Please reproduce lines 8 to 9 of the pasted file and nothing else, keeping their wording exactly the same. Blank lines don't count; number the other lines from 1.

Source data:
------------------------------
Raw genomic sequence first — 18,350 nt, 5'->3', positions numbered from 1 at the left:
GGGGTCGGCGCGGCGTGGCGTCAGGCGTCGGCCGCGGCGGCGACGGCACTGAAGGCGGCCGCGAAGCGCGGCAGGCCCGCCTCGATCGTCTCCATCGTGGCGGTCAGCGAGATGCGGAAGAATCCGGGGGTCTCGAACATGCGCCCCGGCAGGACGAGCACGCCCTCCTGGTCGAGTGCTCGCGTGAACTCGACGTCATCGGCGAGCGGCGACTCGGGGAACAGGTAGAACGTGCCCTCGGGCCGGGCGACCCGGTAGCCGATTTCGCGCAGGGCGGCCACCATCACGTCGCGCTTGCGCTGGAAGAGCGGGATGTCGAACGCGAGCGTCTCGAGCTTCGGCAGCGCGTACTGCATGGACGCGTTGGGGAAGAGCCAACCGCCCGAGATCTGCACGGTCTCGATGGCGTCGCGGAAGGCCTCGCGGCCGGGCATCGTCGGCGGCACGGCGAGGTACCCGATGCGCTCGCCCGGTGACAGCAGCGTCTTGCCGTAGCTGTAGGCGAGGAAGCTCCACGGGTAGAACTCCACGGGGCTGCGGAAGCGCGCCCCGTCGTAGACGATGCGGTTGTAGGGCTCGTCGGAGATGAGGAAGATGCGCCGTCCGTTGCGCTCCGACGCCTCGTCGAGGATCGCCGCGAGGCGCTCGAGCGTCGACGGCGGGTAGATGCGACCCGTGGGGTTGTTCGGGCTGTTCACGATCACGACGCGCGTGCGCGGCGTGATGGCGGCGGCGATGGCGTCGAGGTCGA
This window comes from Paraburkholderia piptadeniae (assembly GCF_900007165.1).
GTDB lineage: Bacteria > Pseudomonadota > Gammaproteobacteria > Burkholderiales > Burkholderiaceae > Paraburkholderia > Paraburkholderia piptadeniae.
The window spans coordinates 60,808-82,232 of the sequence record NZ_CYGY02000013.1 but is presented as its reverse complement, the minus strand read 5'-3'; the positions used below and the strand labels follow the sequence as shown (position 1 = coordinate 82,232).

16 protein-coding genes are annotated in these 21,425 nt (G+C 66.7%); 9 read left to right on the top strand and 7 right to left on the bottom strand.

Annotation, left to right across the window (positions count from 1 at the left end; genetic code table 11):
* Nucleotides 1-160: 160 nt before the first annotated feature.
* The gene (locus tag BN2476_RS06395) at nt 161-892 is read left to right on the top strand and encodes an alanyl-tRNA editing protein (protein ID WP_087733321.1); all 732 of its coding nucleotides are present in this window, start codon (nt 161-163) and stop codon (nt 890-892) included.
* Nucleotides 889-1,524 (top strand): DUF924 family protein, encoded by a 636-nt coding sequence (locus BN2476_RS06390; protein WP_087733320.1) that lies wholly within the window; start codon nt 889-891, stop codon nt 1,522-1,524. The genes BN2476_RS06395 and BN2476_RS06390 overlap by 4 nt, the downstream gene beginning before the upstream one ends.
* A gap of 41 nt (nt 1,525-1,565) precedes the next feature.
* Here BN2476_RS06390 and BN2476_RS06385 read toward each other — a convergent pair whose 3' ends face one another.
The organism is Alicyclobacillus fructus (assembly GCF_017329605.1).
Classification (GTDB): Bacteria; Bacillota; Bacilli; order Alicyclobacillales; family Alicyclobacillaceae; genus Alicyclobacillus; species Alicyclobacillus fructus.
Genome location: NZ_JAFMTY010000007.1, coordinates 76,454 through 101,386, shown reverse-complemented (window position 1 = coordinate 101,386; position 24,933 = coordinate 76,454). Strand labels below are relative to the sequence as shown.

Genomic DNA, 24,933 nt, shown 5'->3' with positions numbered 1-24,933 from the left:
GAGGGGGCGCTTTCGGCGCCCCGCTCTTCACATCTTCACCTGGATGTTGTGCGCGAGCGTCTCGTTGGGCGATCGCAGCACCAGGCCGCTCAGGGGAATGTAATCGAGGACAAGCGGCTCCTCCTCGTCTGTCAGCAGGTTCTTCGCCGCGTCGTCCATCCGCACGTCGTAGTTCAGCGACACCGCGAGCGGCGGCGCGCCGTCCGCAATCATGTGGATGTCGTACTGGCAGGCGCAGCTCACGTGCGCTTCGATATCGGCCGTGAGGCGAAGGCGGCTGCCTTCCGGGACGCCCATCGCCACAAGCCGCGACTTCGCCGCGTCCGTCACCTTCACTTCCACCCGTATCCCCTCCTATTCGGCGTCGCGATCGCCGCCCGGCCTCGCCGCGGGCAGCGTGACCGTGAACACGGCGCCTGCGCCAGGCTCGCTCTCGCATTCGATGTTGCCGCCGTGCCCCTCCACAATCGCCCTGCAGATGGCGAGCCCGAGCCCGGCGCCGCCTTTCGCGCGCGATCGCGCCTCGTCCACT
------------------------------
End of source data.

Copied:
* Nucleotides 1-160: 160 nt before the first annotated feature.
* The gene (locus tag BN2476_RS06395) at nt 161-892 is read left to right on the top strand and encodes an alanyl-tRNA editing protein (protein ID WP_087733321.1); all 732 of its coding nucleotides are present in this window, start codon (nt 161-163) and stop codon (nt 890-892) included.